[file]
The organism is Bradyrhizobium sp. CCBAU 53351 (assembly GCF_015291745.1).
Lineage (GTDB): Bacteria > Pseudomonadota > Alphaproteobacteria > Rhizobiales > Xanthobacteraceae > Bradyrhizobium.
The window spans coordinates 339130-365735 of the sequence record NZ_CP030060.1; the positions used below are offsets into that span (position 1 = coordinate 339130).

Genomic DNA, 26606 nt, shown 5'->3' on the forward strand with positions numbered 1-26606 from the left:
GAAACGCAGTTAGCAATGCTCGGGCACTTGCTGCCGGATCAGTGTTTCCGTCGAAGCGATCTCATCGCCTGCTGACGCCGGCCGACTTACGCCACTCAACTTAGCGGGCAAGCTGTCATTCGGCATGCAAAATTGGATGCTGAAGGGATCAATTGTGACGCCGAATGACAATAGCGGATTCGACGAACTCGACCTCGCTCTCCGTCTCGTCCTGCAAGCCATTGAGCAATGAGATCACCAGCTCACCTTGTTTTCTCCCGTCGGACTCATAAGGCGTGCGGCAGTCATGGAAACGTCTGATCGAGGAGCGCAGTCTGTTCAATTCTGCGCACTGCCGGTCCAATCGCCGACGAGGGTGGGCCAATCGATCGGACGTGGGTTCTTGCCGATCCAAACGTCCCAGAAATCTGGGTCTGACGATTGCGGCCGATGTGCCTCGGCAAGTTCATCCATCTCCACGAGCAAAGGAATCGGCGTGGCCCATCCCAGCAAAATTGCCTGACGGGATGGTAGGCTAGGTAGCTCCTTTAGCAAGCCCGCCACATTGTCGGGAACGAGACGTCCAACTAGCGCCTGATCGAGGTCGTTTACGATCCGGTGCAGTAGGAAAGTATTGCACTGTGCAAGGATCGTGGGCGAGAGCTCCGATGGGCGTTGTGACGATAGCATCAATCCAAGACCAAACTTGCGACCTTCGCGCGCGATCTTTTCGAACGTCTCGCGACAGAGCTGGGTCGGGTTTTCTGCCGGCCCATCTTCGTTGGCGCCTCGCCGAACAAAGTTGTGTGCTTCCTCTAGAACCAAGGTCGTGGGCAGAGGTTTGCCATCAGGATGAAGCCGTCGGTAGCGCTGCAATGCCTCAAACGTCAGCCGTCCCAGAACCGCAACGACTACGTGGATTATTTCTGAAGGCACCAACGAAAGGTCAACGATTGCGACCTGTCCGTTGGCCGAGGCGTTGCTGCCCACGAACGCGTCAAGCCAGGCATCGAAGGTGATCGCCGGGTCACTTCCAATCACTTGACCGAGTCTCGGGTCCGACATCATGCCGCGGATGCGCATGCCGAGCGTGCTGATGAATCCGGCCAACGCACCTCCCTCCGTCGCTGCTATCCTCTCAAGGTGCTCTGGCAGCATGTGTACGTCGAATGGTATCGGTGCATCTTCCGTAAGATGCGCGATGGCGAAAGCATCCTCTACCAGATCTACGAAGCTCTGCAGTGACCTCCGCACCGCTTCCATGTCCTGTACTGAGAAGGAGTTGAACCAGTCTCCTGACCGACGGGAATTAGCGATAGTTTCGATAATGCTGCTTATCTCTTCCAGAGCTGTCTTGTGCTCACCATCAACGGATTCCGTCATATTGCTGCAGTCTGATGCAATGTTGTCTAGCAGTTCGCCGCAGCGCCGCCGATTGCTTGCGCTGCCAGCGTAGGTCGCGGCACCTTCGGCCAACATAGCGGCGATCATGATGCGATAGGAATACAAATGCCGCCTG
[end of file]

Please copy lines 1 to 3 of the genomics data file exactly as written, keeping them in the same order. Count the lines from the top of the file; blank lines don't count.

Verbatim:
The organism is Bradyrhizobium sp. CCBAU 53351 (assembly GCF_015291745.1).
Lineage (GTDB): Bacteria > Pseudomonadota > Alphaproteobacteria > Rhizobiales > Xanthobacteraceae > Bradyrhizobium.
The window spans coordinates 339130-365735 of the sequence record NZ_CP030060.1; the positions used below are offsets into that span (position 1 = coordinate 339130).